The last major experiment of the night was an SLS Camera session in the loft area of the upstairs. An SLS Camera is a portable device that connects with a tablet, and contains a variety of sensors including ultrasonic distance detection, thermal temperature, and light frequency. The device reads the energy levels in a room and is able to pick up and “map” any human form, whether the human eye can see one or not (it makes this in a stick-figure type display on screen). Scott was working the SLS cam, and Susan was in the bedroom while I was in the loft area. To our complete shock and delight, a figure mapped standing on top of a bookcase immediately in front of me! The night had been quiet, so this was a really awesome capture for us. We asked for the figure to come down and stand in front of me on the floor, and it did so. I stuck my hand out in front of me, and—though it may have just been my imagination—the air did feel colder where the figure was standing. We tried to interact with it a bit—asked it to raise its hand in the air, but to no avail. I think the whole sequence of events lasted maybe 3 minutes, but it was one of the coolest moments of the whole investigation.
Around 5:30-6AM, we officially wrapped the investigation and tore down our equipment. The night had been amazing—just about everything I was hoping my first investigation would be (though not as much interaction as I had hoped). We still had 12 solid hours’ worth of video review across 4 different static cameras (48 hours’ worth of review total), all the audio files from the various voice recorders, and the SLS cam interactions to carefully pick through. While we hadn’t experienced basically any of the claims of our client first hand, we were still hopeful that we’d receive some interesting captures on our gear.
We ended up with several very interesting and very relevant EVP responses over the course of the night, several of which seemed to be from children—the voice I captured on my own recorder being one of them. Several of the EVPs seemed to point to our client being seen as a friend to those who may dwell within his house. Of course, there was also the mapping of the entity in the loft area during our SLS session. Our reveal to the client has yet to take place, so I don’t want to disclose too much here, but I will say that I have some theories on this house and why we didn’t experience any of the client’s claims first hand.
It’s my personal belief that the entities that present themselves to our client (with the exception of the Michelin Man) are really very attached to him—like him a great deal and just want to interact with him. I think they were so quiet the evening we held our investigation because he was not in the house; instead, they were left with complete strangers and weird technology. I also feel, based on the fact that the next door neighbors experience very similar claims of activity to our client’s claims, that the entities can and do come and go between the two houses that once made up the church. I personally feel that the Michelin Man’s bad energy may indeed be Hugo, a former resident that passed away in the house next door, and that his spirit may have been hiding over in the neighbor’s house during our investigation. I also feel that holy land, whether or not a church still resides on it, remains a thin spot between our world and the next—places where spirits may go to pass “into the light” or just leave our world. To me, this is one way to think about the sound of footsteps only ever going upstairs, and the knocking at our client’s bedroom door—perhaps his room contains the portal or vortex that spirits need in order to cross over. Once again, all theories that cannot be proven without much more research and investigation.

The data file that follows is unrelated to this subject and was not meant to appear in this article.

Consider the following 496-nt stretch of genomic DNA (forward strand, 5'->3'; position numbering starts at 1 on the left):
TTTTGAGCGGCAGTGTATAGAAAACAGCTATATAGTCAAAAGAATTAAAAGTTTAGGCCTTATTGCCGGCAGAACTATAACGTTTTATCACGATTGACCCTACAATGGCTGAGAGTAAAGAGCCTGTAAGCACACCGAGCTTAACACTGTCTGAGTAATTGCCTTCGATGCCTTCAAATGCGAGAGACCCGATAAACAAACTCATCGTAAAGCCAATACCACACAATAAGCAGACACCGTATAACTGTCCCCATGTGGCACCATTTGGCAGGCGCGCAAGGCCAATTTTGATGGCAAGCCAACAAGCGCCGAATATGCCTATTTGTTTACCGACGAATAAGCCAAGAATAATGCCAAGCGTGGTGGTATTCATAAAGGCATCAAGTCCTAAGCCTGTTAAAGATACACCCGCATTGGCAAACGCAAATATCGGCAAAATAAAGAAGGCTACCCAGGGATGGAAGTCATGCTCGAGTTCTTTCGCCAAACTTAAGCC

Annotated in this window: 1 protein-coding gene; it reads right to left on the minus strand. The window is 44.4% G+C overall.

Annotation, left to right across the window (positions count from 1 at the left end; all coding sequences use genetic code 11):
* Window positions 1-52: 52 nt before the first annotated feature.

In general, we feel that the Michelin Man himself may just be a strong, negative human entity that is, like the others, simply trying to get the attention of anyone who will listen—or may enjoy frightening our client and the nextdoor neighbors, perhaps feeding off of their fear. But given that he has not physically harmed anyone (no scratches, no pushing into walls, etc), we don’t feel that he is a threat to our client’s safety at this time.
We are still hopeful that we’ll have a chance to investigate the neighbors’ house sometime soon, or maybe both houses at once, so we can investigate further into some of our suspicions about the residences and those who may be haunting them.
For now, I think it has helped our client to know that we did not feel that he was in any danger from the entities in his home, and to know that he can call us any time he needs—even if it’s just to know that he’s not alone.